For example, you can learn a lot from your email open rate. Your open rate tracks how many subscribers open a given email.
The average open rate is 19.84% across industries . If your open rate isn’t up to par, your subject line might be to blame. Try A/B testing different subject lines to find what makes your audience want to open your emails.
A/B testing involves changing different elements of your email — in this case, subject lines — one at a time, then seeing how those changes affect your performance.
70% of professional marketers report that they test subject lines and messaging most frequently.
To run an A/B test, send half of your subscribers the original email and the other half the email with the changed variable.
For example, when you A/B test different subject lines, your subscribers receive identical emails except for the subject line. By comparing open rates, you can see which subject line performs better.
You could also test out different CTAs to see which one leads to more conversions. The possibilities for A/B testing are nearly endless.
The more data you collect through A/B testing, the more you can optimize your sales emails. And the more your subscribers like your email content, the more likely they are to become customers.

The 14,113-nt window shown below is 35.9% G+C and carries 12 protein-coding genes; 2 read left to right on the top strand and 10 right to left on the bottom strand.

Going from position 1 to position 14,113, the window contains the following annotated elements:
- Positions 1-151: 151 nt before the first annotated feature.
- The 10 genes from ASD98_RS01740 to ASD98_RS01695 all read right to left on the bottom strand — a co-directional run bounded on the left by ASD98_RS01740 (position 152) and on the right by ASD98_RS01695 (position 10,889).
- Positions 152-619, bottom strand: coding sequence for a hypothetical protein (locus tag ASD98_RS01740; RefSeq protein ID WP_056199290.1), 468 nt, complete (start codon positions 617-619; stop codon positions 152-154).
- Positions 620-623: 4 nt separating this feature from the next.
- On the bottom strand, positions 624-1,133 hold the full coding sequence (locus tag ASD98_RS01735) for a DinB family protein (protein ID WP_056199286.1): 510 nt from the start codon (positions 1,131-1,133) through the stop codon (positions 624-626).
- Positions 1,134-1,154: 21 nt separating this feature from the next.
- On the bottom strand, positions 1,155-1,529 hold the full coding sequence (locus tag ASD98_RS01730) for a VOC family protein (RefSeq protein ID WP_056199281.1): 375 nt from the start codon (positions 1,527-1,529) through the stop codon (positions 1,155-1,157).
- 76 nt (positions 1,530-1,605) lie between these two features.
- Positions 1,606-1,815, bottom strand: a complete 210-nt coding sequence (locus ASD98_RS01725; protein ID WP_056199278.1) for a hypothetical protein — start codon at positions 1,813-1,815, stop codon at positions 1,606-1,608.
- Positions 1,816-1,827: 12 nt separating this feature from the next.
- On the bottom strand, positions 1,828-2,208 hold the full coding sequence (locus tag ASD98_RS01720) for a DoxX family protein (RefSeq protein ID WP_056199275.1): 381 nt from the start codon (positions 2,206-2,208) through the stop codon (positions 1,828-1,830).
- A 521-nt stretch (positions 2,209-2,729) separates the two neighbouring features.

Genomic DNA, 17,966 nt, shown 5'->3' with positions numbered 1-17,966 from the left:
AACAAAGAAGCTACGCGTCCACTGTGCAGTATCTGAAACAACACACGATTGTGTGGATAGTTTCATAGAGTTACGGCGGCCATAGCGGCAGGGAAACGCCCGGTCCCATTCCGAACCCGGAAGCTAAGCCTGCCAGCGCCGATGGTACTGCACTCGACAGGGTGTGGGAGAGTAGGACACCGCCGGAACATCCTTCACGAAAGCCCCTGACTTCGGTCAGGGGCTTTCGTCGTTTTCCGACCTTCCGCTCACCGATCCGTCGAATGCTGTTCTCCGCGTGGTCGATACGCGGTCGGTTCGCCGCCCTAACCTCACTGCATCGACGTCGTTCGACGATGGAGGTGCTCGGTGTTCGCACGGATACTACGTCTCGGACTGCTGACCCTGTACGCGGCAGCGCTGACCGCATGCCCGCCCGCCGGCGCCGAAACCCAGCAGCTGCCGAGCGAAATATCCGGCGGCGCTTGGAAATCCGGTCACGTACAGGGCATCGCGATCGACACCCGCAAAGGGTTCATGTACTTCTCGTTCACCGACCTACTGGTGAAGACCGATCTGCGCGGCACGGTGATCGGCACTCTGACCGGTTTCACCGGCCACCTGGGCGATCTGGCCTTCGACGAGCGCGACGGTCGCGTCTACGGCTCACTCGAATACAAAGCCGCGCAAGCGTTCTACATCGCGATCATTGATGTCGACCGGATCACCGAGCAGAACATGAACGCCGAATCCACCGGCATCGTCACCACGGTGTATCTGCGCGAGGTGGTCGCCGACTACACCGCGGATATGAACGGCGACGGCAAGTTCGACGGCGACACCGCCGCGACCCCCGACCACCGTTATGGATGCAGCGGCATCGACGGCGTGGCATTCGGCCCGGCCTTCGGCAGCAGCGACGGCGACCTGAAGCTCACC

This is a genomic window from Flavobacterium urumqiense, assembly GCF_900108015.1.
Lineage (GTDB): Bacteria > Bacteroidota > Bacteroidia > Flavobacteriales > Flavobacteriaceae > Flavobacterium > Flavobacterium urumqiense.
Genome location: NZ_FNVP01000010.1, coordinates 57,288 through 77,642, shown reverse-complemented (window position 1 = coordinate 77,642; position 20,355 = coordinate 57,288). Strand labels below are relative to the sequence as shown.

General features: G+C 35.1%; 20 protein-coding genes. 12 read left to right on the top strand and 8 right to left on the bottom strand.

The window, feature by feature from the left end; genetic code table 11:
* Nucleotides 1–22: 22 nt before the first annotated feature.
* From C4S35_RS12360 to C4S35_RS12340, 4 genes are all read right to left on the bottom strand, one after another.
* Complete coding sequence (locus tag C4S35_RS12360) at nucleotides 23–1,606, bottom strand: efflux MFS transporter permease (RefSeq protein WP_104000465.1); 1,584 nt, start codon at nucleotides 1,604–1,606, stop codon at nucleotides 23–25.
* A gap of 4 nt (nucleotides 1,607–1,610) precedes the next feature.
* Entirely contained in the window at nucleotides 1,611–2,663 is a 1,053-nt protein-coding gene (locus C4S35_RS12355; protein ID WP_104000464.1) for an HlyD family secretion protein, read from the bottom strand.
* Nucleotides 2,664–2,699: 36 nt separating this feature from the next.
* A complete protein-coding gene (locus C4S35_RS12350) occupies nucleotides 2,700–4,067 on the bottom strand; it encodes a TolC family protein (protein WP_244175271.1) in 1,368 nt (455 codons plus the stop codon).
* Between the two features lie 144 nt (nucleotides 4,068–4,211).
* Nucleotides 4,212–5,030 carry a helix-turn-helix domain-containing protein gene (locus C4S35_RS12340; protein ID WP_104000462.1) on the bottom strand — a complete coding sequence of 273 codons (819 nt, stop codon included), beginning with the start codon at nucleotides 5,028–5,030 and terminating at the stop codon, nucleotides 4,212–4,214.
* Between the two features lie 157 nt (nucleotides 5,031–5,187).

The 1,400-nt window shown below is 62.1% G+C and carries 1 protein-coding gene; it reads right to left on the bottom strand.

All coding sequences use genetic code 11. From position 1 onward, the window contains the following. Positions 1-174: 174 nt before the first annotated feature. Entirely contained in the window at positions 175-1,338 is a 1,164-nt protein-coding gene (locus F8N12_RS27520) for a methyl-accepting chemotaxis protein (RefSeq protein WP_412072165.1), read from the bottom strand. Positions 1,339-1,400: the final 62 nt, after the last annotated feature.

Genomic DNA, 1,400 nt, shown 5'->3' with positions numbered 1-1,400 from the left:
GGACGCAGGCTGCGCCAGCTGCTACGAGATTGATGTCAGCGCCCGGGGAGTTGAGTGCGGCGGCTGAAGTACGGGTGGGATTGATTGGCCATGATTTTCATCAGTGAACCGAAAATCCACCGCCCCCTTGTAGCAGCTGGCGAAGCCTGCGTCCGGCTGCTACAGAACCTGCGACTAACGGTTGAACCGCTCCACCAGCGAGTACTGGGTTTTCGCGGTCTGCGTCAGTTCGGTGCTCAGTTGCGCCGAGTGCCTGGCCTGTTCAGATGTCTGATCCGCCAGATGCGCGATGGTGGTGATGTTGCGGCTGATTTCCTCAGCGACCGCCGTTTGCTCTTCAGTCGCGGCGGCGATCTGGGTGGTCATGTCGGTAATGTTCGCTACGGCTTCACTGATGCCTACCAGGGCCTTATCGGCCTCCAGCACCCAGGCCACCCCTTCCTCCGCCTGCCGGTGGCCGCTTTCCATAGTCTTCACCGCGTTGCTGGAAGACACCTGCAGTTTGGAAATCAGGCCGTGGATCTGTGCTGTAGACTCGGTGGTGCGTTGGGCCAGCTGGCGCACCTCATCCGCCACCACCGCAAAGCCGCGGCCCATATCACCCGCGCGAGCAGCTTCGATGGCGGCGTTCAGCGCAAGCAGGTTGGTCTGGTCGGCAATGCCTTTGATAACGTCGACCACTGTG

Turn email subscribers into loyal customers
You don’t need to do cold outreach, set up complex customer relationship management (CRM) software, or hire a sales team to convert leads into customers.
You just need the right nurture campaign for your brand and customers.
To recap, here are five steps for writing effective sales emails that turn subscribers into buyers:
Segment your email list. Segmentation lets you create a personalized customer experience and send the right content to the right people.
Write an attention-grabbing subject line. A great subject line can make your open rates skyrocket.
Craft persuasive email copy without being too salesy. Make sure each email in your nurture sequence plays a specific role leading up to the sale.
Include a CTA your readers can’t resist. The best CTAs are action-oriented, short, and create a sense of urgency.
Test, test, and test some more. Don’t be afraid to experiment with different subject lines and messaging to figure out what resonates with your audience.
With these tips in mind — and a few templates under your belt — you’re ready to start nurturing your leads and boosting your sales. Happy emailing!